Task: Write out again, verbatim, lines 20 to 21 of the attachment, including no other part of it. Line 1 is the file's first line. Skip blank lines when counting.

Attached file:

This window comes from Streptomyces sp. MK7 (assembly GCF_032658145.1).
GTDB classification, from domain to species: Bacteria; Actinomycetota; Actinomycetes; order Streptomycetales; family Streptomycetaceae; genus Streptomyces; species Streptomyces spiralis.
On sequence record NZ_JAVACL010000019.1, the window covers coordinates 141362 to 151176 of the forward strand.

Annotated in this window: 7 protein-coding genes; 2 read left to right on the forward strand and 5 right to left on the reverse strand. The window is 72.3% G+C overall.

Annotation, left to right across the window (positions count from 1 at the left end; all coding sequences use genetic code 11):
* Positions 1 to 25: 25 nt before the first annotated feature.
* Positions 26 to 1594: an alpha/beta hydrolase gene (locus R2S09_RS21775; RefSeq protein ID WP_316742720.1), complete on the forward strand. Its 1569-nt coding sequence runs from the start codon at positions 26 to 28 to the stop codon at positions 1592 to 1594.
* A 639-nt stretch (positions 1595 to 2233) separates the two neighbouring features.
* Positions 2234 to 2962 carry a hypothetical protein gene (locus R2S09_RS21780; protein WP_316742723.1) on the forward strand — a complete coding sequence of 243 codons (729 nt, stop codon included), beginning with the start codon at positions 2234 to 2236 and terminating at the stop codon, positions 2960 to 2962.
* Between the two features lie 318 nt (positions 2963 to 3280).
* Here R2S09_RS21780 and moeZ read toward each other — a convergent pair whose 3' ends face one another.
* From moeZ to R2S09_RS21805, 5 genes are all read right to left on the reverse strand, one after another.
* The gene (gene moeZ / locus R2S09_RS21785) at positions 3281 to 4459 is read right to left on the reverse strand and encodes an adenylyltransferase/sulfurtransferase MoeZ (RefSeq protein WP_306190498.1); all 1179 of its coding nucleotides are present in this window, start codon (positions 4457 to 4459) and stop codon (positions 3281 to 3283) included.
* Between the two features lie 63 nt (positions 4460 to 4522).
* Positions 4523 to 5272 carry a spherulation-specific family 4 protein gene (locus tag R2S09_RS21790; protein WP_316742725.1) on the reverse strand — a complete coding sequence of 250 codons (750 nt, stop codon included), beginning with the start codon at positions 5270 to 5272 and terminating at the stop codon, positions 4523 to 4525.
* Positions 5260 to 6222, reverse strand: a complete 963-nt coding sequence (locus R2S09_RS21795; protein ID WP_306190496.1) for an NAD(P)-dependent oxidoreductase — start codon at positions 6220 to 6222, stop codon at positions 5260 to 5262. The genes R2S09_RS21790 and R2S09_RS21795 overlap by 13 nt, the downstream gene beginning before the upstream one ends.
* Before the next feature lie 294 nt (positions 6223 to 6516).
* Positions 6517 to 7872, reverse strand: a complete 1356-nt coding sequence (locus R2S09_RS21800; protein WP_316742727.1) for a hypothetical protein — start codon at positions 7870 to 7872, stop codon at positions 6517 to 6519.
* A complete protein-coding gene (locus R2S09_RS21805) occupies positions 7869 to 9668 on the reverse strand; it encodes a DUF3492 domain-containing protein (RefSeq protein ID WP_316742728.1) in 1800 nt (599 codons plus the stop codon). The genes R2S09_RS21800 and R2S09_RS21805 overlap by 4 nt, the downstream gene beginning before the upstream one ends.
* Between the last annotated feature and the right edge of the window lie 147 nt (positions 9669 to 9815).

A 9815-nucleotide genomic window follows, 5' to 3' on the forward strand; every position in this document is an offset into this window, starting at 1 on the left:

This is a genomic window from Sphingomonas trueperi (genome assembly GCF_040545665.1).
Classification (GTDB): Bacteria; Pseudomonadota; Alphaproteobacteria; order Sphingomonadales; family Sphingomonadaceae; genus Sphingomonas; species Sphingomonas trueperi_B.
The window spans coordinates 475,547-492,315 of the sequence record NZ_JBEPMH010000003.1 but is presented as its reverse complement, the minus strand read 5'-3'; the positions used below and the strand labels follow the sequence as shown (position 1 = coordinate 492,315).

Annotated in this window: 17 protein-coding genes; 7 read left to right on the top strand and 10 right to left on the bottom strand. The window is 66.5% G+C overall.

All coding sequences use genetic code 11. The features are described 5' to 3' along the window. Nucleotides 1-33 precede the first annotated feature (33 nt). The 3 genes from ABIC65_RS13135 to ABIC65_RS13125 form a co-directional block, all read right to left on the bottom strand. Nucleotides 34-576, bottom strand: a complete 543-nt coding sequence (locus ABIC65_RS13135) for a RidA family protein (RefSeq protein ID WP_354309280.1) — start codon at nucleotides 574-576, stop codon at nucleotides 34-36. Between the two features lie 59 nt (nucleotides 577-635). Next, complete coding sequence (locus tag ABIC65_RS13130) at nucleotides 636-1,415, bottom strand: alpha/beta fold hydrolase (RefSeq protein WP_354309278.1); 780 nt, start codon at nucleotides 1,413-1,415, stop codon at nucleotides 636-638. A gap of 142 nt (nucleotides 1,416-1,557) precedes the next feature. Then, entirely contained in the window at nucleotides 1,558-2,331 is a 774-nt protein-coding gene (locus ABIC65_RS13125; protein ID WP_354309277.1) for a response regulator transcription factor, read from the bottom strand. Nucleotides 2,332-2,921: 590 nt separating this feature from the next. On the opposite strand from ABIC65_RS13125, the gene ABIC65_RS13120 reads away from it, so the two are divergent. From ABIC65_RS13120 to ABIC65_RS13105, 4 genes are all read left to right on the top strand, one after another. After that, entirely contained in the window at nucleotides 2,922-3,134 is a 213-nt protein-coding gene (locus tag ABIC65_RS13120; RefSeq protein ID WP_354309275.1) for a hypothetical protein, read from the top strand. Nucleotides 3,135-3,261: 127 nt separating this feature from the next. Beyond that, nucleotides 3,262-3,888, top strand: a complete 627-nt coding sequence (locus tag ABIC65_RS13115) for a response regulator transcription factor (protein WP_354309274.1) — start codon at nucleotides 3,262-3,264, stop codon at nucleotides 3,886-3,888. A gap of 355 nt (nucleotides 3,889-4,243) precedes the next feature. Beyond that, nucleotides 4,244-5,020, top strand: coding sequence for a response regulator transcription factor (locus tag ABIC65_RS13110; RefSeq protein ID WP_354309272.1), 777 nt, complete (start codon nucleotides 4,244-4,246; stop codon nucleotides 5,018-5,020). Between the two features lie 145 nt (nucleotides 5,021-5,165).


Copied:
* Between the last annotated feature and the right edge of the window lie 147 nt (positions 9669 to 9815).

A 9815-nucleotide genomic window follows, 5' to 3' on the forward strand; every position in this document is an offset into this window, starting at 1 on the left: